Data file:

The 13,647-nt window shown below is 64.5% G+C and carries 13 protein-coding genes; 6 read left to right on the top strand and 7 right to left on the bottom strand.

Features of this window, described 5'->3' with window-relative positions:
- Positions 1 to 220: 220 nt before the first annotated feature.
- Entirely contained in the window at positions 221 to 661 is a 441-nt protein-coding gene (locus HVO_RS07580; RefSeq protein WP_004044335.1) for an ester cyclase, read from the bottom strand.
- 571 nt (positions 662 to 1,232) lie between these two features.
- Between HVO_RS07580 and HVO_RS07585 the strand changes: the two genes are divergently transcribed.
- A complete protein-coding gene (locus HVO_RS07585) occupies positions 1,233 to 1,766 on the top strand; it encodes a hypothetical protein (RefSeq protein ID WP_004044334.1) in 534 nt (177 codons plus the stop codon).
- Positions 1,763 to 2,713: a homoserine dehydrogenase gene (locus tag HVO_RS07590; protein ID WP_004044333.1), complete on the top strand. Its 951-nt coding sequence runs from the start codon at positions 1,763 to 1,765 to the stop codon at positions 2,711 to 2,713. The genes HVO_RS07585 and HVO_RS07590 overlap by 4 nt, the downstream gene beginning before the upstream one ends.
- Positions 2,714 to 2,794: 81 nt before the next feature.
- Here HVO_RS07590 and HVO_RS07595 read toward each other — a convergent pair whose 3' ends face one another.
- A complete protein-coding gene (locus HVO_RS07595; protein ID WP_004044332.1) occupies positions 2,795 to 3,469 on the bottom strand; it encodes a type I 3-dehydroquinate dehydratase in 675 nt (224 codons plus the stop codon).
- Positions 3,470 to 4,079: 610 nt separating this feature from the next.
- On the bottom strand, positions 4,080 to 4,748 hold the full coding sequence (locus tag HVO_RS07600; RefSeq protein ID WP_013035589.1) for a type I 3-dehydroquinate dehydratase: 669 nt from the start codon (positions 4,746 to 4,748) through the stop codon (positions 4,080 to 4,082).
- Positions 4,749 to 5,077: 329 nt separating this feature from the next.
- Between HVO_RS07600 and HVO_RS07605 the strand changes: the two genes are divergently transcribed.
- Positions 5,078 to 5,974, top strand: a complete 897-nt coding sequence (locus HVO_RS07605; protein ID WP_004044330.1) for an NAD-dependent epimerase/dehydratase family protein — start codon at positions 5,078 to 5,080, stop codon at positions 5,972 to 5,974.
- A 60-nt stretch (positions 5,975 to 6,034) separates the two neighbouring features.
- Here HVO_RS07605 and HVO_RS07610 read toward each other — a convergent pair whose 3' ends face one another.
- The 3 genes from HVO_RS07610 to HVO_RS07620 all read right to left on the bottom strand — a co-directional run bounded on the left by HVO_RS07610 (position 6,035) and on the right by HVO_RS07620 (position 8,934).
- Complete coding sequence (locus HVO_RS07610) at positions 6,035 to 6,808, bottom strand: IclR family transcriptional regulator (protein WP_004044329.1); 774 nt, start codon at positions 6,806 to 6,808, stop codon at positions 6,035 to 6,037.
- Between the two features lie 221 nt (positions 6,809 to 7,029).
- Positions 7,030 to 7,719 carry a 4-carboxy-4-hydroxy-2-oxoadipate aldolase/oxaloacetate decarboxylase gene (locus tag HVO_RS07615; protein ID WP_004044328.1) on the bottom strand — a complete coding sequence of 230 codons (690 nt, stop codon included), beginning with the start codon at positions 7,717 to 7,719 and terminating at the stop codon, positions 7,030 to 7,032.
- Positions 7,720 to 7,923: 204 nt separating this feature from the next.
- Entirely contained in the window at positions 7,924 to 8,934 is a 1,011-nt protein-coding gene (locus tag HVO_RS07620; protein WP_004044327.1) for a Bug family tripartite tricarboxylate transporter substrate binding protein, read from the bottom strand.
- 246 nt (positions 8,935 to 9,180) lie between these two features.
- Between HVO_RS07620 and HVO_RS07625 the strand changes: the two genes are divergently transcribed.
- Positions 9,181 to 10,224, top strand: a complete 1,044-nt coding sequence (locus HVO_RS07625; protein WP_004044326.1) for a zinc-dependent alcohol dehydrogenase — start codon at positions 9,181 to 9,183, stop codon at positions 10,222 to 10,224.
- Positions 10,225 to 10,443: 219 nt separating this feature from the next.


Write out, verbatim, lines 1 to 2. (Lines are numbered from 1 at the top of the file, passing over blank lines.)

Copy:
The 13,647-nt window shown below is 64.5% G+C and carries 13 protein-coding genes; 6 read left to right on the top strand and 7 right to left on the bottom strand.

Features of this window, described 5'->3' with window-relative positions: